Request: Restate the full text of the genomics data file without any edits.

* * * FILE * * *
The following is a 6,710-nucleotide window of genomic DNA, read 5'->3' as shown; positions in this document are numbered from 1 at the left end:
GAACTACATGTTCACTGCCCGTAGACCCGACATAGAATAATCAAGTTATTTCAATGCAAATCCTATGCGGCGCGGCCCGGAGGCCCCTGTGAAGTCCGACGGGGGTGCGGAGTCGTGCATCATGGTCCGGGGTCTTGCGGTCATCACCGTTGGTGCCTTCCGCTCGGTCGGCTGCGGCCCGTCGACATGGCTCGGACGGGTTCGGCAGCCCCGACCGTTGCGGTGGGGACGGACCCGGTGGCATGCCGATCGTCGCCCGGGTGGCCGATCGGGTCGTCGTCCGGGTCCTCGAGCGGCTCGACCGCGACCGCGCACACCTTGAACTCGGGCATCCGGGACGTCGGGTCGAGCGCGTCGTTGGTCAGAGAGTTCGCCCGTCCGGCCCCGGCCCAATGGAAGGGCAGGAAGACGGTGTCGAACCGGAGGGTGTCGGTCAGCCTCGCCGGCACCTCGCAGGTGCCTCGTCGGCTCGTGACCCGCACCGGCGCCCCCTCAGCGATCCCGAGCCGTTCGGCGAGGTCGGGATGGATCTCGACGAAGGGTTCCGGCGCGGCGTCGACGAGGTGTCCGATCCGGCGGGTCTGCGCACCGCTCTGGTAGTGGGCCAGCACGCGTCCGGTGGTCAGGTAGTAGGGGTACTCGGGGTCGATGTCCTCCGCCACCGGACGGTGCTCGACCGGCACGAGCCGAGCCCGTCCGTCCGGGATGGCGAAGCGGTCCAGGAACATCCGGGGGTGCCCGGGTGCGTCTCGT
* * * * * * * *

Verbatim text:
The following is a 6,710-nucleotide window of genomic DNA, read 5'->3' as shown; positions in this document are numbered from 1 at the left end:
GAACTACATGTTCACTGCCCGTAGACCCGACATAGAATAATCAAGTTATTTCAATGCAAATCCTATGCGGCGCGGCCCGGAGGCCCCTGTGAAGTCCGACGGGGGTGCGGAGTCGTGCATCATGGTCCGGGGTCTTGCGGTCATCACCGTTGGTGCCTTCCGCTCGGTCGGCTGCGGCCCGTCGACATGGCTCGGACGGGTTCGGCAGCCCCGACCGTTGCGGTGGGGACGGACCCGGTGGCATGCCGATCGTCGCCCGGGTGGCCGATCGGGTCGTCGTCCGGGTCCTCGAGCGGCTCGACCGCGACCGCGCACACCTTGAACTCGGGCATCCGGGACGTCGGGTCGAGCGCGTCGTTGGTCAGAGAGTTCGCCCGTCCGGCCCCGGCCCAATGGAAGGGCAGGAAGACGGTGTCGAACCGGAGGGTGTCGGTCAGCCTCGCCGGCACCTCGCAGGTGCCTCGTCGGCTCGTGACCCGCACCGGCGCCCCCTCAGCGATCCCGAGCCGTTCGGCGAGGTCGGGATGGATCTCGACGAAGGGTTCCGGCGCGGCGTCGACGAGGTGTCCGATCCGGCGGGTCTGCGCACCGCTCTGGTAGTGGGCCAGCACGCGTCCGGTGGTCAGGTAGTAGGGGTACTCGGGGTCGATGTCCTCCGCCACCGGACGGTGCTCGACCGGCACGAGCCGAGCCCGTCCGTCCGGGATGGCGAAGCGGTCCAGGAACATCCGGGGGTGCCCGGGTGCGTCTCGT